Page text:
Strox and voodoo are the most popular street names for SCs in Egypt [5, 6]. “Spice,” “K2,” “Black Mamba,” and “Scooby Snax” are some other brand names for these products [7, 8].

SCs use has many problems. First, due to lacking cannabidiol CBD (another component of cannabis, that reduces risk of psychosis) and due to their higher potency, SCs users are more prone to develop psychotic symptoms [9]. A second problem in SCs, is that the chemical components and compound concentrations varies between and within packages [10]. A third problem is that novel SCs have no urine metabolites. Therefore, SCs are undetectable by standard cannabis tests or immunoassays [11,12,13]. Finally, SC have a stronger affinity for CB1 and CB2 receptors than Δ THC. All leading to severer side effects than natural cannabis, for example, cardiovascular, gastrointestinal tract (GIT), neurological affection and more addictive properties [14, 15].

Toxicity of SC leads to life-threatening effects, including hyperarousal (19.1%), drowsiness (17.5%), hypertension (9.6%), nausea (9.3%), confusion (8.9%), dizziness, vertigo (8.1%), and chest pain (8.1%). SC can also cause ischemia, myocardial infarction, and tubular necrosis [16].

Moreover, SC has been linked to neuropsychiatric problems, such as seizures, psychosis, chronic insomnia, anxiety disorders, suicidal thoughts, or even catatonia [17,18,19,20].

On the long-term, emerging evidence show that SCs may cause cognitive decline, especially in executive functions, memory, and visuo-spatial skills. These findings were also associated with brain changes in SC users [21]. Miller et al. (2013) and Basavarajapp et al. (2014) found long-term potentiation (LTP) and white matter affection in the hippocampi of SC users [22,23,24]. A DTI study indicated that SC abusers have smaller corpus callosum and thalami than healthy controls [25]. In addition, another study demonstrated affection of the inferior fronto-occipital fasciculus (which regulates inhibition and attention), the temporal occipital fasciculus, and other social cognitive areas in SC users [26]. Given these widespread deleterious cognitive affections caused by SC, this study was set out to investigate the cognitive functions of SC-dependent male patients compared to healthy controls. This is one of the few studies discussing this important problem.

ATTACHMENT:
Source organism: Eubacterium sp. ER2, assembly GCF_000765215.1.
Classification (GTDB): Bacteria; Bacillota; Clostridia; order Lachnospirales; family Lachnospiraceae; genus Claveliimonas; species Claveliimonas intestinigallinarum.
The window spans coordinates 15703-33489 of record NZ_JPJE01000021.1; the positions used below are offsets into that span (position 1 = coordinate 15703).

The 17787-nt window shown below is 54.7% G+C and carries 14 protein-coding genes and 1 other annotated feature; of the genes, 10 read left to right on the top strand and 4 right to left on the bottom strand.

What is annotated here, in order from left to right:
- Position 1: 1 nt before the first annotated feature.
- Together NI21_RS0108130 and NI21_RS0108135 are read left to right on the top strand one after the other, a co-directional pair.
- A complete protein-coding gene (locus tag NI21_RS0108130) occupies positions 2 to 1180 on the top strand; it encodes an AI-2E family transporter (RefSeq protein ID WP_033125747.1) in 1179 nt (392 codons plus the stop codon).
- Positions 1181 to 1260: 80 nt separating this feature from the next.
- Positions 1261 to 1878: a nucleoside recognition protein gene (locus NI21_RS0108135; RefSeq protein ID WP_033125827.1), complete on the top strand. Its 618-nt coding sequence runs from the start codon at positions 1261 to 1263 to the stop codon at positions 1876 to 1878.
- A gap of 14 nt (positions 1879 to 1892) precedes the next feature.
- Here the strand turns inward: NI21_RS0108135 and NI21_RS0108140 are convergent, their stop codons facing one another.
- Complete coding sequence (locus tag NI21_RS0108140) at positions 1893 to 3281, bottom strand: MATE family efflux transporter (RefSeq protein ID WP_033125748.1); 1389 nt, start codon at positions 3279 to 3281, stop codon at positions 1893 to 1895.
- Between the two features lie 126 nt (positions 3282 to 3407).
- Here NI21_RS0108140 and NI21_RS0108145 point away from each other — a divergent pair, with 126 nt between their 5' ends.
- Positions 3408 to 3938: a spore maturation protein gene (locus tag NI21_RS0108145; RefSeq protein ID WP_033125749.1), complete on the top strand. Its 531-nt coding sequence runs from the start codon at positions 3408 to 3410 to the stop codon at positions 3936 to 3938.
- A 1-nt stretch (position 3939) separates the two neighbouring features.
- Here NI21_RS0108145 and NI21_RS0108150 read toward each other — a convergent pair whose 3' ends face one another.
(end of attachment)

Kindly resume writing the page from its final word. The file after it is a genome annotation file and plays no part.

This is a cross-sectional case–control study. A convenient sample of 30 male patients with SC use disorder were included in the study. The study was conducted at the outpatient clinics of addiction unit of Ain Shams University psychiatry department, Okasha Institute, in the duration from October 2018 to August 2019.